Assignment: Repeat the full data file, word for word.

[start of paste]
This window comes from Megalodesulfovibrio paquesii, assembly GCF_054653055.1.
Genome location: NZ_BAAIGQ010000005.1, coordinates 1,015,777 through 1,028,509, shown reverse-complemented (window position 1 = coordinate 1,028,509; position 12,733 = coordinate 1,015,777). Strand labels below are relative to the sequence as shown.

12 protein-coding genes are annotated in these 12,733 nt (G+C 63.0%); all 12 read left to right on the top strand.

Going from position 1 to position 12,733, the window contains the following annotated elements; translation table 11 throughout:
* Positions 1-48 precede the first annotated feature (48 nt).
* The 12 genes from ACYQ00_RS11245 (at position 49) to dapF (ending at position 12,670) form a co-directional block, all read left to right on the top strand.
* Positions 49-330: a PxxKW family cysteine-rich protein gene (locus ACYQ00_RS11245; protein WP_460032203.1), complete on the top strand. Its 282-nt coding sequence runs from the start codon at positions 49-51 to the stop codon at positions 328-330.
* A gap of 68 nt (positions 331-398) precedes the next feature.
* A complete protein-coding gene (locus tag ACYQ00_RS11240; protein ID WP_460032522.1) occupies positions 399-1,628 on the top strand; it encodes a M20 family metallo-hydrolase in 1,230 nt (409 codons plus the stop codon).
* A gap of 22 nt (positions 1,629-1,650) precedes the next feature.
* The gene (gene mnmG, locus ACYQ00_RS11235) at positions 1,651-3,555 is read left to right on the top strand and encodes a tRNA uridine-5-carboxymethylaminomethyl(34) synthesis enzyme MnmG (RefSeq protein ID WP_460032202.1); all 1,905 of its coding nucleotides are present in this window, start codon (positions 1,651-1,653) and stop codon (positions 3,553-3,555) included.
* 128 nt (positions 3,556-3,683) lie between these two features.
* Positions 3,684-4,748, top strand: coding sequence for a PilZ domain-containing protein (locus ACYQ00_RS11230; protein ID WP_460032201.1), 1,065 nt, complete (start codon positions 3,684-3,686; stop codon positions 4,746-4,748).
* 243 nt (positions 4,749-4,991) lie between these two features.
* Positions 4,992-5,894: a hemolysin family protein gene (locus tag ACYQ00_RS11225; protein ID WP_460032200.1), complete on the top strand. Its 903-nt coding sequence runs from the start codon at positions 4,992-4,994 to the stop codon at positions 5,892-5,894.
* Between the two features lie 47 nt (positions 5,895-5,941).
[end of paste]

This window comes from Megalodesulfovibrio paquesii, assembly GCF_054653055.1.
Genome location: NZ_BAAIGQ010000005.1, coordinates 1,015,777 through 1,028,509, shown reverse-complemented (window position 1 = coordinate 1,028,509; position 12,733 = coordinate 1,015,777). Strand labels below are relative to the sequence as shown.

12 protein-coding genes are annotated in these 12,733 nt (G+C 63.0%); all 12 read left to right on the top strand.

Going from position 1 to position 12,733, the window contains the following annotated elements; translation table 11 throughout:
* Positions 1-48 precede the first annotated feature (48 nt).
* The 12 genes from ACYQ00_RS11245 (at position 49) to dapF (ending at position 12,670) form a co-directional block, all read left to right on the top strand.
* Positions 49-330: a PxxKW family cysteine-rich protein gene (locus ACYQ00_RS11245; protein WP_460032203.1), complete on the top strand. Its 282-nt coding sequence runs from the start codon at positions 49-51 to the stop codon at positions 328-330.
* A gap of 68 nt (positions 331-398) precedes the next feature.
* A complete protein-coding gene (locus tag ACYQ00_RS11240; protein ID WP_460032522.1) occupies positions 399-1,628 on the top strand; it encodes a M20 family metallo-hydrolase in 1,230 nt (409 codons plus the stop codon).
* A gap of 22 nt (positions 1,629-1,650) precedes the next feature.
* The gene (gene mnmG, locus ACYQ00_RS11235) at positions 1,651-3,555 is read left to right on the top strand and encodes a tRNA uridine-5-carboxymethylaminomethyl(34) synthesis enzyme MnmG (RefSeq protein ID WP_460032202.1); all 1,905 of its coding nucleotides are present in this window, start codon (positions 1,651-1,653) and stop codon (positions 3,553-3,555) included.
* 128 nt (positions 3,556-3,683) lie between these two features.
* Positions 3,684-4,748, top strand: coding sequence for a PilZ domain-containing protein (locus ACYQ00_RS11230; protein ID WP_460032201.1), 1,065 nt, complete (start codon positions 3,684-3,686; stop codon positions 4,746-4,748).
* 243 nt (positions 4,749-4,991) lie between these two features.
* Positions 4,992-5,894: a hemolysin family protein gene (locus tag ACYQ00_RS11225; protein ID WP_460032200.1), complete on the top strand. Its 903-nt coding sequence runs from the start codon at positions 4,992-4,994 to the stop codon at positions 5,892-5,894.
* Between the two features lie 47 nt (positions 5,895-5,941).